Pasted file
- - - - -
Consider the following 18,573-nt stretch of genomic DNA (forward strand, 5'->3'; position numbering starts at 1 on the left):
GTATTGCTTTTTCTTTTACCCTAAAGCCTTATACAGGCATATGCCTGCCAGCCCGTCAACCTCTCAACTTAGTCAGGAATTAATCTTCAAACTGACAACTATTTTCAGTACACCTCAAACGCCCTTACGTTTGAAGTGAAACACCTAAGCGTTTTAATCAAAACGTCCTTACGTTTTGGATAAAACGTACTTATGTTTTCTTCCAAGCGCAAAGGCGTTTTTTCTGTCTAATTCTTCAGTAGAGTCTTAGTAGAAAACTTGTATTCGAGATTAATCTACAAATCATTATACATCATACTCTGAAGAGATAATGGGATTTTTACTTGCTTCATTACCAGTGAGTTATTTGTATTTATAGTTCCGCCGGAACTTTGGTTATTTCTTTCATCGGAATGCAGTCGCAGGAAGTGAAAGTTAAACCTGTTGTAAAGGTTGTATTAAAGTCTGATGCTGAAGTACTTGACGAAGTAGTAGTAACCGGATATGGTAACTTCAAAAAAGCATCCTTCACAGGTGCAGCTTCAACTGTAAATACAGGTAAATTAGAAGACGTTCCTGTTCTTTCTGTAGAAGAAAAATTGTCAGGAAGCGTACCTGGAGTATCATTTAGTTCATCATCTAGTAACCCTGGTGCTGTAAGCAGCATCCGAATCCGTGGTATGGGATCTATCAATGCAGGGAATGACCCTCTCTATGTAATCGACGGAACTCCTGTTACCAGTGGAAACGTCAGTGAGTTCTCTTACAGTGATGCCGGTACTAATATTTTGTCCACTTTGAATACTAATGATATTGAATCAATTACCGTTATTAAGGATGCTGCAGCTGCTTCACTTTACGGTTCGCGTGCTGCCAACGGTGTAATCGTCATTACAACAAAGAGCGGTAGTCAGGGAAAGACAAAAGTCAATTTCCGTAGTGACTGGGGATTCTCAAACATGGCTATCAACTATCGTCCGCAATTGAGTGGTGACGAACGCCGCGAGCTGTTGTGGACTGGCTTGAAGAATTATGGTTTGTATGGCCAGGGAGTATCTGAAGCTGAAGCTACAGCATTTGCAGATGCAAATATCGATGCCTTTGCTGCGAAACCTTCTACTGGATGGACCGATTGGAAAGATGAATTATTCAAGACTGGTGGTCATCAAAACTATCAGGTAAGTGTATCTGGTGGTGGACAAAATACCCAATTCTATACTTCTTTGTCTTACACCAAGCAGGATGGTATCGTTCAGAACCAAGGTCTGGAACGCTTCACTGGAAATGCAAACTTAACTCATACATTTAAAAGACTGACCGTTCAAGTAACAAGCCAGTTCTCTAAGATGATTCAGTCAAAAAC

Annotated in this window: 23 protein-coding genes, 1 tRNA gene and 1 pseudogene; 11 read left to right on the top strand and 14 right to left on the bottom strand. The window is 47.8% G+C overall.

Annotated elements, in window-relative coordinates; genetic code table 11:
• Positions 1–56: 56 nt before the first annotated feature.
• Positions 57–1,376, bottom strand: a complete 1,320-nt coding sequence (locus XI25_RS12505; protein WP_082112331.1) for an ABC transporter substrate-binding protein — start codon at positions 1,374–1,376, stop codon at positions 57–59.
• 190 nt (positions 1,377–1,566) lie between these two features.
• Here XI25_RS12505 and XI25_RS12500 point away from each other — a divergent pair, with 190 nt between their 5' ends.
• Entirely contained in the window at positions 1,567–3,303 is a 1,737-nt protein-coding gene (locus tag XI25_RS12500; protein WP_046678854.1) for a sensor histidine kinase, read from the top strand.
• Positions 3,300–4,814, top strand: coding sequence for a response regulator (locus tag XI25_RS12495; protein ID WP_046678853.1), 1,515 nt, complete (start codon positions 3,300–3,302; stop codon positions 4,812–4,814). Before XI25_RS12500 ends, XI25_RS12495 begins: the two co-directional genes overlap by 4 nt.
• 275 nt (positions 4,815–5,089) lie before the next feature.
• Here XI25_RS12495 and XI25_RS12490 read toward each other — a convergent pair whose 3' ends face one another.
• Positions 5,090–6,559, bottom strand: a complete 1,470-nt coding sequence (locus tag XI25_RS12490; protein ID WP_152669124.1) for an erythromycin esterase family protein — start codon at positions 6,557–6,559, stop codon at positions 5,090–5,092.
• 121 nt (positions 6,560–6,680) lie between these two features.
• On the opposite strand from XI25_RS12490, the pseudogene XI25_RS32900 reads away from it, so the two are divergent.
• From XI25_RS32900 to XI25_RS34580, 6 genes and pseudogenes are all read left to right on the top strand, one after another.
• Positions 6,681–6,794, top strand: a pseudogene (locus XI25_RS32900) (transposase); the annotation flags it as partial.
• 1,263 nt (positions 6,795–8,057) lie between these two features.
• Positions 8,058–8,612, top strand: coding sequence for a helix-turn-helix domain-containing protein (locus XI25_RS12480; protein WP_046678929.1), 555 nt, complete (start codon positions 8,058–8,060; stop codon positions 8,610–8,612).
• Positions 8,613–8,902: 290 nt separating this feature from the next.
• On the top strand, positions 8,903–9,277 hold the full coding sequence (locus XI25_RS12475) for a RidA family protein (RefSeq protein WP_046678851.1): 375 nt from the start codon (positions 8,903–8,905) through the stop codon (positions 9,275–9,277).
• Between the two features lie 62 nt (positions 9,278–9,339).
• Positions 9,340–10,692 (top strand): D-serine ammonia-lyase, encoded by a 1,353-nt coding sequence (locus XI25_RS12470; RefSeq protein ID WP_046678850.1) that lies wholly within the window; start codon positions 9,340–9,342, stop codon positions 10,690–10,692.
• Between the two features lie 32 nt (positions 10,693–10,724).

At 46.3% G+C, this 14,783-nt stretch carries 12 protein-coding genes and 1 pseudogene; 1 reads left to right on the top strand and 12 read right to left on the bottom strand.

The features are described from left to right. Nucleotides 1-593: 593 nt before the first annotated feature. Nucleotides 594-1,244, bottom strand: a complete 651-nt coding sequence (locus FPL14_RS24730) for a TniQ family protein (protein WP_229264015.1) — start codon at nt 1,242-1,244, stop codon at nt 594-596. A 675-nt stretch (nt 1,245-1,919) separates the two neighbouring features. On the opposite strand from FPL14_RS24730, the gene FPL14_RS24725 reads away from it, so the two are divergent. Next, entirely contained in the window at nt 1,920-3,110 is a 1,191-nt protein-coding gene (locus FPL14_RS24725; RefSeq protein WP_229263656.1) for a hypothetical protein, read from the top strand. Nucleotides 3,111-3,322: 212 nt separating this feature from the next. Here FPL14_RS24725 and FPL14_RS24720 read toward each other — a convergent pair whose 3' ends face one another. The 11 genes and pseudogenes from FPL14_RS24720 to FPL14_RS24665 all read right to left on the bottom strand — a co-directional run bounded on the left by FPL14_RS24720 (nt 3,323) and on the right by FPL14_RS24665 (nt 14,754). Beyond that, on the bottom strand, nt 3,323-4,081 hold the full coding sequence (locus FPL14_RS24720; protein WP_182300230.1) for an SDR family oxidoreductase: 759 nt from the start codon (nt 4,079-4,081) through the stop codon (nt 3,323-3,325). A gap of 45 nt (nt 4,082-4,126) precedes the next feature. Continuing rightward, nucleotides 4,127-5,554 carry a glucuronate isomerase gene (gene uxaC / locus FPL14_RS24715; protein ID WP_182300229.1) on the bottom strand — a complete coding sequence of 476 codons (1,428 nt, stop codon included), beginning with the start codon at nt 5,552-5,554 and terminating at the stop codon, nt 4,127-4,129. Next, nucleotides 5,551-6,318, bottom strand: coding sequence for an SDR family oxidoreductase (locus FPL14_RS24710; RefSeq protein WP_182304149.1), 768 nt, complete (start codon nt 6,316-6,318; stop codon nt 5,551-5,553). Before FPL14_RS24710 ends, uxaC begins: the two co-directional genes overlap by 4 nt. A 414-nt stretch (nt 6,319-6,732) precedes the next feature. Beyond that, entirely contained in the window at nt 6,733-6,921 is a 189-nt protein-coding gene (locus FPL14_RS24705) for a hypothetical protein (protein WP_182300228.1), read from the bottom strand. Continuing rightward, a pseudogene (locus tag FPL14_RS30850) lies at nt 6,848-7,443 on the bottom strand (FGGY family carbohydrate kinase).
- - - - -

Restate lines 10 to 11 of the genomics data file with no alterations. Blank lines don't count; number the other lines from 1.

• Positions 3,300–4,814, top strand: coding sequence for a response regulator (locus tag XI25_RS12495; protein ID WP_046678853.1), 1,515 nt, complete (start codon positions 3,300–3,302; stop codon positions 4,812–4,814). Before XI25_RS12500 ends, XI25_RS12495 begins: the two co-directional genes overlap by 4 nt.
• 275 nt (positions 4,815–5,089) lie before the next feature.